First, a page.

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Nepal's king gives up absolute power

Move comes after massive protests, intense world pressure

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In a TV address Friday, King Gyanendra calls for Nepal's political parties to pick a prime minister.

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KATHMANDU, Nepal (CNN) -- King Gyanendra of Nepal told his nation Friday that he would return political power to the people, an apparent concession in the face of massive protests that have paralyzed the tiny Himalayan kingdom.

But hard-line protesters scoffed at the speech, declaring it wasn't conciliatory enough. Their protests, which ranged from 120,000 to 200,000 people, continued on the outskirts of the capital in defiance of a street curfew that was extended to midnight Friday.

Posters of the king were burned, along with tires.

In a nationally televised address, Gyanendra said, "Executive power of the kingdom of Nepal, which was in our safekeeping, shall from this day, be returned to the people." (Watch the king discuss what he's doing "in the interest of the people" -- 2:05)

He called upon the striking seven-party alliance to come up with the name of a prime minister candidate, saying that elections should be held as soon as possible. The present Cabinet would function until the prime minister's appointment, he said. (Watch as the king's announcement is met with skepticism -- 2:13)

The seven parties -- a disparate grouping of political beliefs -- plan to start meeting Saturday, politicians said.

Political leaders cited positive aspects in the king's remarks, such as the intention to hand over political power and somewhat of an admission that the effort to rule absolutely failed.

As for his own role, Gyanendra plans to retain the status he had before seizing power 14 months ago, Information Minister Shirish Rana said, explaining the king's role as guardian of the constitution and symbol of national unity. The elected prime minister would lead a security council that controls the Nepalese army, Rana added.

Government officials said they believe the king's announcement is a sufficient gesture. "There's no reason why the political parties should not take this offer," Rana said.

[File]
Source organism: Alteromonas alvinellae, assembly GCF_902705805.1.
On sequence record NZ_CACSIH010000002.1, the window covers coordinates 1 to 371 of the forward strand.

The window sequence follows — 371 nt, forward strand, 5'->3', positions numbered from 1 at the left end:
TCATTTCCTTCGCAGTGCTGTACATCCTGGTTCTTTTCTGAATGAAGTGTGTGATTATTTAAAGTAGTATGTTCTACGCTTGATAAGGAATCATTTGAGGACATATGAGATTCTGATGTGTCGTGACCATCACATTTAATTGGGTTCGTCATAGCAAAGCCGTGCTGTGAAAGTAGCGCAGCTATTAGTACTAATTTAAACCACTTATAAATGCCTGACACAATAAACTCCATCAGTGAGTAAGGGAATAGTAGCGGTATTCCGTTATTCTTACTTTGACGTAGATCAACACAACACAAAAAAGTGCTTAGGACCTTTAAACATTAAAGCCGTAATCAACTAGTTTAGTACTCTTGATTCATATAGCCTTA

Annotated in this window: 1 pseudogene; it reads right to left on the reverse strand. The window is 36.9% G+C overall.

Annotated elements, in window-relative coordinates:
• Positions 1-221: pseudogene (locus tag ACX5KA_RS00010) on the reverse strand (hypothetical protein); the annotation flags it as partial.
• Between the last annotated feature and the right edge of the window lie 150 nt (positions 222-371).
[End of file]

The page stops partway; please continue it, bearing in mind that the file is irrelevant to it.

Worldwide pressure built on the king this week to loosen his grip on power and restore democracy in the country, besieged by a tenacious Maoist insurgency that began in 1996 and resulted in the deaths of at least 13,000 people.

The country has a strategic location, nestled between China and India. The West and democratic world would find the establishment of a communist republic there a major threat.

Amid fears of regional instability, diplomats from neighboring India, the world's largest democracy with close ties to Nepal, met with Gyanendra to resolve the crisis, and U.S. officials spoke out as well.

Shawn McCormack, U.S. State Department spokesman, lauded the move and urged all sides to "refrain from violence" as the political process proceeds, saying "the Nepalese deserve a democratic government that can return stability and peace to their country."

He added, "We are pleased that King Gyanendra's message today made clear that sovereignty resides with the people. We expect the king to live up to his words, and allow the parties to form a government. We urge the parties to respond quickly by choosing a prime minister and a Cabinet."

Crisis had escalated

The crisis escalated in recent days, with stiff curfews and street violence, resulting in the deaths of at least 14 people.

Maoist rebels joined the seven political parties in calling for a general strike and protests earlier this month. They vow to continue until the king leaves.

About 130,000 people took to the capital's streets Friday to call for the return of democracy. A rally the day before drew as many as 115,000 protesters and prompted the government to impose a curfew.

Ian Martin with the Kathmandu office of the U.N. High Commissioner for Refugees called it the worst government crackdown since Gyanendra seized absolute power last year. Martin complained that the restrictions on movement were making it difficult for the U.N. organization, other civil rights groups and journalists to monitor the protests.

Government officials have said the protesters include Maoist "terrorists." Gyanendra justified his February 2005 takeover by accusing the government of failing to control the Maoist rebels and their threat to set up a communist regime.

Rana, the information minister, defended the recent security measures.

"We can not afford a large unmanageable group of people entering the city that can be violent," he said.

According to Rana, protesters are free to demonstrate as long as they stay outside the capital.

Gyanendra came to the throne in 2001, following a royal massacre that killed his older brother King Birendra and other members of the family. Birendra's son Dipendra, who carried out the killings, died three days after the massacre, leaving Gyanendra to assume the throne.

CNN's Satinder Bindra and Journalist Sumnima Udas contributed to this report

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